Former Philadelphia Flyers coach Bill Dineen, 84, died Friday night, according to Tim Panaccio of CSN Philly.
"Bill was the patriarch of the famous Dineen family," Flyers president Paul Holmgren said in the team's release. "His eye for talent and his tremendous coaching record are secondary to his love of life and people. The NHL family has lost a wonderful hockey guy. Our thoughts and prayers are with Bill's family at this difficult time."
The American Hockey League provided a statement from AHL President David Andrews: "During his time as a player and coach, and in the values he instilled in his family, [Dineen] created a legacy of greatness in the American Hockey League that still resonates today. Our deepest condolences go out to the entire Dineen family at this time."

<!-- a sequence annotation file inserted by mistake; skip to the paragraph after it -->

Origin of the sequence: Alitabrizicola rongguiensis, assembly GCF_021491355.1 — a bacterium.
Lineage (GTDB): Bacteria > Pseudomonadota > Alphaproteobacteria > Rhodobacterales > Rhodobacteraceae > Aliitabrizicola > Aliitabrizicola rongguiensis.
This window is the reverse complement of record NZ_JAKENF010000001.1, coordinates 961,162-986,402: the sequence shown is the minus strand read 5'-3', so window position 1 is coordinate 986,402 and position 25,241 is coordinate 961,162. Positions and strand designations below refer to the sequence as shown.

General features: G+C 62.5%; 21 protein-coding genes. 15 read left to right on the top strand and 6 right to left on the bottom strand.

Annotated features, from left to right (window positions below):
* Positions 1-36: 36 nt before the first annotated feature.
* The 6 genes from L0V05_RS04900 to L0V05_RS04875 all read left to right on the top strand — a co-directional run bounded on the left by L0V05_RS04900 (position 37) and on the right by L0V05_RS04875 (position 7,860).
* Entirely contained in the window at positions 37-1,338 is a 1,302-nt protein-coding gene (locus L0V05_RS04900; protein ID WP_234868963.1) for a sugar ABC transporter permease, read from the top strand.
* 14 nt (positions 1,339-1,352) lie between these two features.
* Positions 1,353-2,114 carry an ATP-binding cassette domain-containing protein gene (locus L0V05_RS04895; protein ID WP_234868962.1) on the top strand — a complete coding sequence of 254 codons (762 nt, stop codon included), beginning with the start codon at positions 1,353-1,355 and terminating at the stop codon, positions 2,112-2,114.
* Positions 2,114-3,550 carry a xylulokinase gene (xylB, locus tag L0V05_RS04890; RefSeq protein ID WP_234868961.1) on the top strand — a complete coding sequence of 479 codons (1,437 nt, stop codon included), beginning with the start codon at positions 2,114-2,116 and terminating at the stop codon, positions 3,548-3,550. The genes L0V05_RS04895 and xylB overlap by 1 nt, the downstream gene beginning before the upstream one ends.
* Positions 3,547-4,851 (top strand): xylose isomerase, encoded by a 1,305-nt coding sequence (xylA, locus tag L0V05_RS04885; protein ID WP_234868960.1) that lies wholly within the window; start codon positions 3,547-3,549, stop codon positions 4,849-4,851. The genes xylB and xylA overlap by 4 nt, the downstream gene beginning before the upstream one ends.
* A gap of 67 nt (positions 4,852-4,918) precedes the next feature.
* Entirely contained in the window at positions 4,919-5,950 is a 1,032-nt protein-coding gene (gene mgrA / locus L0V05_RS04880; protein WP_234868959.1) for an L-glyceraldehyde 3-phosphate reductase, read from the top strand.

Dineen spent five seasons in the NHL as a player from 1953 to 1958. The bulk of that time came with the Detroit Red Wings. He scored 47 goals and assisted on 35 more in 282 games. He also played half a season with the Chicago Blackhawks.
Blackhawks coach Joel Quenneville released a statement on Dineen, per Tracey Myers of CSN Chicago:
Dineen retired after the 1970-71 campaign, having enjoyed a successful 14-year stint in the minor leagues.
After retiring, Dineen moved behind the bench. He coached the Houston Aeros in the World Hockey Association from 1972 to 1978 and led the New England Whalers for a year in 1978-79. He won two titles in the AHL with the Adirondack Red Wings (1985-86 and 1988-89) before the Flyers hired him in the middle of the 1991-92 season.
The Flyers missed the playoffs that year and then again in 1992-93, after which the team fired him and replaced him with Terry Simpson.
While working with Philadelphia, Dineen coached his son, Kevin, who was one of three Dineen children to play in the NHL.